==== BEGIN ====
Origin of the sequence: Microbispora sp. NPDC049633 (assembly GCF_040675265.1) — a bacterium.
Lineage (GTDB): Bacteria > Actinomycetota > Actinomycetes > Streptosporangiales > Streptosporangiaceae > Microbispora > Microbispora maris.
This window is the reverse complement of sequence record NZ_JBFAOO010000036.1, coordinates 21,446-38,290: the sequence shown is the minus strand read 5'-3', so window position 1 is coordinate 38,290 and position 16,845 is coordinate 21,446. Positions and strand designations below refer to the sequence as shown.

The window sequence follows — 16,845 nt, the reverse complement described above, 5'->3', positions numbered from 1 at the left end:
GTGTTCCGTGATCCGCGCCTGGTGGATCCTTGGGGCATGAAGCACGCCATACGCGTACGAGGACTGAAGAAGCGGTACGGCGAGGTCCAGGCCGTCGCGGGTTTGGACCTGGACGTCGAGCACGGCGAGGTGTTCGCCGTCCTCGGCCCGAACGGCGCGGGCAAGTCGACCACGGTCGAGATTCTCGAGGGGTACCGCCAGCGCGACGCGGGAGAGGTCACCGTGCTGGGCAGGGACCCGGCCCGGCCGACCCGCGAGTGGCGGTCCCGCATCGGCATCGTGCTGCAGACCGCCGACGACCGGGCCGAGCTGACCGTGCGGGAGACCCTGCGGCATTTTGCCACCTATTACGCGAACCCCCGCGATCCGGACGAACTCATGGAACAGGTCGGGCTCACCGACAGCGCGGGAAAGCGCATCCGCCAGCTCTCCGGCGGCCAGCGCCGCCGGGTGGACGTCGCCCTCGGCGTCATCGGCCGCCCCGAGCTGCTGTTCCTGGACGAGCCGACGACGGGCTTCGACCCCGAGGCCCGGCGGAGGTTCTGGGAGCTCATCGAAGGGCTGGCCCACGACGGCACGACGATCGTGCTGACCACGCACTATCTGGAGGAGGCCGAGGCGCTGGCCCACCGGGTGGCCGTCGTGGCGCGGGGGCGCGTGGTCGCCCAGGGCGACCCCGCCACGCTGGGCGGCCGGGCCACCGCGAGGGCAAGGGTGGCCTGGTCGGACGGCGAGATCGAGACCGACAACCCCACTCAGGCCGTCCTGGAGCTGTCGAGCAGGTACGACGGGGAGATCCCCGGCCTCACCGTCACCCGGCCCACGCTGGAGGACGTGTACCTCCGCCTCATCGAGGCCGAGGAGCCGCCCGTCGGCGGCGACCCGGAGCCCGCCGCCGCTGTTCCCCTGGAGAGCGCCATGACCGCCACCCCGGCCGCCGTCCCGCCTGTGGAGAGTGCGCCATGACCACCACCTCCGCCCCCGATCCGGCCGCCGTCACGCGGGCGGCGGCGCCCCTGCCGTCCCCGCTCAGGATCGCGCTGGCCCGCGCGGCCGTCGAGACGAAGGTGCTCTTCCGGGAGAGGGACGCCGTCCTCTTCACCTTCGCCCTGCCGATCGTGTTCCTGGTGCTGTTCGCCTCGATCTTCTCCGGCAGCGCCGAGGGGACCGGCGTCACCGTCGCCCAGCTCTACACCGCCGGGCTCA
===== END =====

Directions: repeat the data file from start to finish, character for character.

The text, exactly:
Origin of the sequence: Microbispora sp. NPDC049633 (assembly GCF_040675265.1) — a bacterium.
Lineage (GTDB): Bacteria > Actinomycetota > Actinomycetes > Streptosporangiales > Streptosporangiaceae > Microbispora > Microbispora maris.
This window is the reverse complement of sequence record NZ_JBFAOO010000036.1, coordinates 21,446-38,290: the sequence shown is the minus strand read 5'-3', so window position 1 is coordinate 38,290 and position 16,845 is coordinate 21,446. Positions and strand designations below refer to the sequence as shown.

The window sequence follows — 16,845 nt, the reverse complement described above, 5'->3', positions numbered from 1 at the left end:
GTGTTCCGTGATCCGCGCCTGGTGGATCCTTGGGGCATGAAGCACGCCATACGCGTACGAGGACTGAAGAAGCGGTACGGCGAGGTCCAGGCCGTCGCGGGTTTGGACCTGGACGTCGAGCACGGCGAGGTGTTCGCCGTCCTCGGCCCGAACGGCGCGGGCAAGTCGACCACGGTCGAGATTCTCGAGGGGTACCGCCAGCGCGACGCGGGAGAGGTCACCGTGCTGGGCAGGGACCCGGCCCGGCCGACCCGCGAGTGGCGGTCCCGCATCGGCATCGTGCTGCAGACCGCCGACGACCGGGCCGAGCTGACCGTGCGGGAGACCCTGCGGCATTTTGCCACCTATTACGCGAACCCCCGCGATCCGGACGAACTCATGGAACAGGTCGGGCTCACCGACAGCGCGGGAAAGCGCATCCGCCAGCTCTCCGGCGGCCAGCGCCGCCGGGTGGACGTCGCCCTCGGCGTCATCGGCCGCCCCGAGCTGCTGTTCCTGGACGAGCCGACGACGGGCTTCGACCCCGAGGCCCGGCGGAGGTTCTGGGAGCTCATCGAAGGGCTGGCCCACGACGGCACGACGATCGTGCTGACCACGCACTATCTGGAGGAGGCCGAGGCGCTGGCCCACCGGGTGGCCGTCGTGGCGCGGGGGCGCGTGGTCGCCCAGGGCGACCCCGCCACGCTGGGCGGCCGGGCCACCGCGAGGGCAAGGGTGGCCTGGTCGGACGGCGAGATCGAGACCGACAACCCCACTCAGGCCGTCCTGGAGCTGTCGAGCAGGTACGACGGGGAGATCCCCGGCCTCACCGTCACCCGGCCCACGCTGGAGGACGTGTACCTCCGCCTCATCGAGGCCGAGGAGCCGCCCGTCGGCGGCGACCCGGAGCCCGCCGCCGCTGTTCCCCTGGAGAGCGCCATGACCGCCACCCCGGCCGCCGTCCCGCCTGTGGAGAGTGCGCCATGACCACCACCTCCGCCCCCGATCCGGCCGCCGTCACGCGGGCGGCGGCGCCCCTGCCGTCCCCGCTCAGGATCGCGCTGGCCCGCGCGGCCGTCGAGACGAAGGTGCTCTTCCGGGAGAGGGACGCCGTCCTCTTCACCTTCGCCCTGCCGATCGTGTTCCTGGTGCTGTTCGCCTCGATCTTCTCCGGCAGCGCCGAGGGGACCGGCGTCACCGTCGCCCAGCTCTACACCGCCGGGCTCA